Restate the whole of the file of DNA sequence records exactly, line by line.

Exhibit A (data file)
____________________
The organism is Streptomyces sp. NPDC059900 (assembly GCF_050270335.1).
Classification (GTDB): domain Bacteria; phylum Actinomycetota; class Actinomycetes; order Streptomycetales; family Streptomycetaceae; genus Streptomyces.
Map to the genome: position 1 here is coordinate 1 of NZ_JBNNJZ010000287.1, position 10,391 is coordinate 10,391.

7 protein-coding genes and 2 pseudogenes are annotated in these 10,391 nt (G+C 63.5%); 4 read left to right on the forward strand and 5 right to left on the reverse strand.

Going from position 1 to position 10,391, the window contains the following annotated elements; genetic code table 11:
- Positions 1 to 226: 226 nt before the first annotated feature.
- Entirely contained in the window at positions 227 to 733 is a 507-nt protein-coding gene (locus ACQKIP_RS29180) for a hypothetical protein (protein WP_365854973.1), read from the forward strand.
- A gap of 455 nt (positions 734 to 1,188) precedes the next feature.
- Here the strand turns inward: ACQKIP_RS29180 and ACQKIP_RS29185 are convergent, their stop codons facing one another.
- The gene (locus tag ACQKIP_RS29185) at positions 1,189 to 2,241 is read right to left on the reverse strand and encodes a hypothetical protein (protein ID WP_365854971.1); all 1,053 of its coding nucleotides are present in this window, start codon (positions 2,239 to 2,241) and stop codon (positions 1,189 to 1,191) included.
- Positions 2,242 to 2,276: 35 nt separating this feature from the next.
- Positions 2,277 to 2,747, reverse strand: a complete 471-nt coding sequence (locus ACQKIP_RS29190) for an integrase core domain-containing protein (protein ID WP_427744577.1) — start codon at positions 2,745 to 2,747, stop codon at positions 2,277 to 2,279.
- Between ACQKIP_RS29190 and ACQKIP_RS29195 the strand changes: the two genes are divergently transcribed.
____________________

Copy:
The organism is Streptomyces sp. NPDC059900 (assembly GCF_050270335.1).
Classification (GTDB): domain Bacteria; phylum Actinomycetota; class Actinomycetes; order Streptomycetales; family Streptomycetaceae; genus Streptomyces.
Map to the genome: position 1 here is coordinate 1 of NZ_JBNNJZ010000287.1, position 10,391 is coordinate 10,391.

7 protein-coding genes and 2 pseudogenes are annotated in these 10,391 nt (G+C 63.5%); 4 read left to right on the forward strand and 5 right to left on the reverse strand.

Going from position 1 to position 10,391, the window contains the following annotated elements; genetic code table 11:
- Positions 1 to 226: 226 nt before the first annotated feature.
- Entirely contained in the window at positions 227 to 733 is a 507-nt protein-coding gene (locus ACQKIP_RS29180) for a hypothetical protein (protein WP_365854973.1), read from the forward strand.
- A gap of 455 nt (positions 734 to 1,188) precedes the next feature.
- Here the strand turns inward: ACQKIP_RS29180 and ACQKIP_RS29185 are convergent, their stop codons facing one another.
- The gene (locus tag ACQKIP_RS29185) at positions 1,189 to 2,241 is read right to left on the reverse strand and encodes a hypothetical protein (protein ID WP_365854971.1); all 1,053 of its coding nucleotides are present in this window, start codon (positions 2,239 to 2,241) and stop codon (positions 1,189 to 1,191) included.
- Positions 2,242 to 2,276: 35 nt separating this feature from the next.
- Positions 2,277 to 2,747, reverse strand: a complete 471-nt coding sequence (locus ACQKIP_RS29190) for an integrase core domain-containing protein (protein ID WP_427744577.1) — start codon at positions 2,745 to 2,747, stop codon at positions 2,277 to 2,279.
- Between ACQKIP_RS29190 and ACQKIP_RS29195 the strand changes: the two genes are divergently transcribed.